The attack on December 7, 1941 is one of them.

Though not ignorant of what was happening in the world at the time, Americans at the time felt secure, convinced to a large degree that the country was untouchable.

We weren’t.

The vast majority of us were not born when the nation was attacked in such a shocking manner. For many Americans, even their parents weren’t born. It can be easy, as the years go on and our World War II veterans pass on, to let the day pass unnoticed. There may be some who wonder why it is brought up at all.
But though we may not have witnessed the events of that day nor experienced directly the three years of global war and unfathomable loss of life that would follow, make no mistake. We have all been shaped by it.

As the Scottish philosopher and historian, Thomas Carlyle wrote “The Present is the living sum-total of the whole Past.”

pearlharboremembrancedaySo, we acknowledge the anniversary of the attack on Pearl Harbor because we must remember that the cost of freedom is eternal vigilance. That cost was born by our WWII veterans then, and by millions more before and after. We can see the cost under the waves in Hawaii, in rows at Arlington, at our VA hospitals, and in the eyes of our loved ones who have seen war. Here at Operation Homefront, we see it mirrored in the experiences of the families we serve. The events of September 11th were their Pearl Harbor, and like the generations that went to war before them, these military and veteran families have paid a high cost. Our mission was born from the knowledge of the cost that would be paid because we remembered the lessons of history.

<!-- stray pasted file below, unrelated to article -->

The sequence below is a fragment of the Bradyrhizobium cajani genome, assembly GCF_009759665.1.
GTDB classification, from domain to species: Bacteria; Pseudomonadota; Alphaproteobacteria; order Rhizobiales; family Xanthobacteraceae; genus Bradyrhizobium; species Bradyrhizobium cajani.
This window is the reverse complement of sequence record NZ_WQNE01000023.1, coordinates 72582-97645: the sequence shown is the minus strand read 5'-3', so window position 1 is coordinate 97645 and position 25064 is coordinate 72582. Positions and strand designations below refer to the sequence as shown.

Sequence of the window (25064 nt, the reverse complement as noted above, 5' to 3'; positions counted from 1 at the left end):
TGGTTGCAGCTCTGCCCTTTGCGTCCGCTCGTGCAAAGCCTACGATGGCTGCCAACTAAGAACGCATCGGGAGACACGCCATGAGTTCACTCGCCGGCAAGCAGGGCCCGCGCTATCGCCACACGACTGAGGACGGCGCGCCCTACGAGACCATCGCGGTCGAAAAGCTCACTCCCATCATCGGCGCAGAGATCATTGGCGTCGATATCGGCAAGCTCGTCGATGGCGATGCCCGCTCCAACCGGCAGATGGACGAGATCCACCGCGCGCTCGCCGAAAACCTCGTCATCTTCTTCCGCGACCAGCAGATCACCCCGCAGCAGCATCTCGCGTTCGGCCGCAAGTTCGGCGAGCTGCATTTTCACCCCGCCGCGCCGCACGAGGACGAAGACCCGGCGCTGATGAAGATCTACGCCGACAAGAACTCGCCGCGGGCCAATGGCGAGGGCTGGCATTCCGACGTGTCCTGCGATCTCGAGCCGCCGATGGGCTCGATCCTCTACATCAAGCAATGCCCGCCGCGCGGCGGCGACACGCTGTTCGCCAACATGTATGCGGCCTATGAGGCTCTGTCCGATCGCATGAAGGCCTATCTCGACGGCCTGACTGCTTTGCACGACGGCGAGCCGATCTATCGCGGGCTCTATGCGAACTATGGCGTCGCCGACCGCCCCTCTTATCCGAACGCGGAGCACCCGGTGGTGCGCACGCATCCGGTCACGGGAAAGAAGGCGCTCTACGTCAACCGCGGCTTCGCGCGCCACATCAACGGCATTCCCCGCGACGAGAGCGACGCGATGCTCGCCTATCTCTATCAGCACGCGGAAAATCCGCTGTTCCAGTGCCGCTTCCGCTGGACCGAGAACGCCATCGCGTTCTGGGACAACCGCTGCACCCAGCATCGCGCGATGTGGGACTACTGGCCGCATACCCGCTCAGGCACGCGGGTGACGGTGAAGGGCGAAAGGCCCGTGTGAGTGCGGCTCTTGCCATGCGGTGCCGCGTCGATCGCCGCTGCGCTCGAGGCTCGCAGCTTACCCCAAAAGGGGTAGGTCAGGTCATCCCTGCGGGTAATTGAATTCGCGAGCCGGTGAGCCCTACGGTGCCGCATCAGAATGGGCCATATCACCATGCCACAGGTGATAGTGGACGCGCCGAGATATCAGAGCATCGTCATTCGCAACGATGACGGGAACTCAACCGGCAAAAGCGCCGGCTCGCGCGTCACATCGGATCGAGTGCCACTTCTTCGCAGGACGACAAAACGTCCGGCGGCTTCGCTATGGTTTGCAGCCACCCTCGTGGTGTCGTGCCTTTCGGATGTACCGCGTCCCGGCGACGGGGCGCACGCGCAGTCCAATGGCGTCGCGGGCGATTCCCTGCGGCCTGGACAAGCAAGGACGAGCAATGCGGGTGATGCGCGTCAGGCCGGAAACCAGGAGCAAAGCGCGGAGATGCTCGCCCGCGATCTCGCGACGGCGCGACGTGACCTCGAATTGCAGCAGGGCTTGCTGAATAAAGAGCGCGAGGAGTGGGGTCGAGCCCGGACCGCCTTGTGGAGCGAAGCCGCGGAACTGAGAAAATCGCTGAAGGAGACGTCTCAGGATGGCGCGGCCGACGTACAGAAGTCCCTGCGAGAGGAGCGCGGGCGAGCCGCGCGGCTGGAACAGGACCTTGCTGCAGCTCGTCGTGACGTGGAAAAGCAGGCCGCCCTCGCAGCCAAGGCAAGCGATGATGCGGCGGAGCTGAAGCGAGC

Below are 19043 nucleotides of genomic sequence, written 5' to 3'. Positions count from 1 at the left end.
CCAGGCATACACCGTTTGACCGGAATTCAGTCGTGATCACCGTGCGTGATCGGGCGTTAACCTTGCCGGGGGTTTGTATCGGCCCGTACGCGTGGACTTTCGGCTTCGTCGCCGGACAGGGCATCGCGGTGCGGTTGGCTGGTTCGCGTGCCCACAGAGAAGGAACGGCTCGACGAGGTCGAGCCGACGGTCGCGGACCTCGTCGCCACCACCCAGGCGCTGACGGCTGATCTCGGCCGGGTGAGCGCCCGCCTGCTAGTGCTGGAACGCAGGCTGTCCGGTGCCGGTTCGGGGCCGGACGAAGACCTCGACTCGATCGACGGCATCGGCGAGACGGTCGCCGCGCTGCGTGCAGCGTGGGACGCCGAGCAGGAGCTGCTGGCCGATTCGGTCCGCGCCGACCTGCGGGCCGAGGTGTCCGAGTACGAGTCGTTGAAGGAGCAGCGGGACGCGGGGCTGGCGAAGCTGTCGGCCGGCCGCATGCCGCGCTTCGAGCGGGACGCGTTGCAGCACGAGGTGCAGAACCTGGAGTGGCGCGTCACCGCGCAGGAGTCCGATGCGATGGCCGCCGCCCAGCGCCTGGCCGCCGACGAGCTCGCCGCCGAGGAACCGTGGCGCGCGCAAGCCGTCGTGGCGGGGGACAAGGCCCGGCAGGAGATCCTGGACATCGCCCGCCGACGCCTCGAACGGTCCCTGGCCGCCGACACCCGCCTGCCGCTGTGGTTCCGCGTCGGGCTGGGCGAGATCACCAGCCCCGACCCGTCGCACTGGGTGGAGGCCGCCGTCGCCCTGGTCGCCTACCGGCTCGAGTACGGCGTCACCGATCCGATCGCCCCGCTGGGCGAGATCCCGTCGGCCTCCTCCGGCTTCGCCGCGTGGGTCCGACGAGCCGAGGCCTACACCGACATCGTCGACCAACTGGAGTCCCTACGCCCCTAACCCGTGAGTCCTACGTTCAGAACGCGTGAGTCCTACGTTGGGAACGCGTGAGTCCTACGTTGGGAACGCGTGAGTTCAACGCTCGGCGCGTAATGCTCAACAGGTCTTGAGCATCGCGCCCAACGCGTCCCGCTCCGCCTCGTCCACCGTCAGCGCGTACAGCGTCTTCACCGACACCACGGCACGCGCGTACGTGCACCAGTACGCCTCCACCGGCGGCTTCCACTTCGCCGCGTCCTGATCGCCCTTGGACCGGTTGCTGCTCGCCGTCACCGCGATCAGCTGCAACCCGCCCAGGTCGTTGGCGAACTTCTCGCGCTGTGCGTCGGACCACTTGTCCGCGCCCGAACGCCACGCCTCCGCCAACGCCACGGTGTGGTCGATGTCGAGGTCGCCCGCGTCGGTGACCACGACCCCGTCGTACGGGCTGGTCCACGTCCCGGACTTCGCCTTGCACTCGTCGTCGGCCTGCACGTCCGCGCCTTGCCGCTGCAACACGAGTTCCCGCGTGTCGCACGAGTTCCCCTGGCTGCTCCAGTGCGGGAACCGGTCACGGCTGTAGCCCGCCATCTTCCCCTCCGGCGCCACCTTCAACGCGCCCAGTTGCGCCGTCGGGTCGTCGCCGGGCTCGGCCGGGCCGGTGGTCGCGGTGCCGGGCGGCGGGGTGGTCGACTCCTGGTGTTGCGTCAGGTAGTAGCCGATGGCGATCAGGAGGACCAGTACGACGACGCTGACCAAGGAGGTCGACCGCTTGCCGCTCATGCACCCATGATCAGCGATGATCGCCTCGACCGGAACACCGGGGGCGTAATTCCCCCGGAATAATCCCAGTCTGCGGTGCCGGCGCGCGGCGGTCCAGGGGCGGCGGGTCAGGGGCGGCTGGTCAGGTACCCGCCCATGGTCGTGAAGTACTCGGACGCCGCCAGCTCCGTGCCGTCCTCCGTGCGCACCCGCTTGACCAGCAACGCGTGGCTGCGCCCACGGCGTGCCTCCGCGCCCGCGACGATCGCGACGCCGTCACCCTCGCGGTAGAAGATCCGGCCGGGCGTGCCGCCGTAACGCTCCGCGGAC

We acknowledge the anniversary because we must remember that our country is strong, and though we may be brought to our knees or reel from a blow, we get back up. We are reminded of one of America’s most dear ideals: that no matter what your circumstances of birth, or what destiny has in store, there always remains the opportunity to overcome them and forge your own path.

We acknowledge the anniversary because we must remember, every day, to endeavor to deserve the gift given to us by our military veterans. Our country may not be perfect, but we should never stop trying to be better. Never stop trying to earn the sacrifice made on that day and in days that followed.

Please join us today in sharing a message of honor or remembrance. You can post here in the comments or on Facebook or Twitter. We’d also like to share some online resources where you can learn more about Pearl Harbor and the 75th commemoration.

pearlharborblog2The official website commemorating National Pearl Harbor Remembrance Day and the 75th Anniversary.

National WWII Museum and their dedicated page for the 75th anniversary.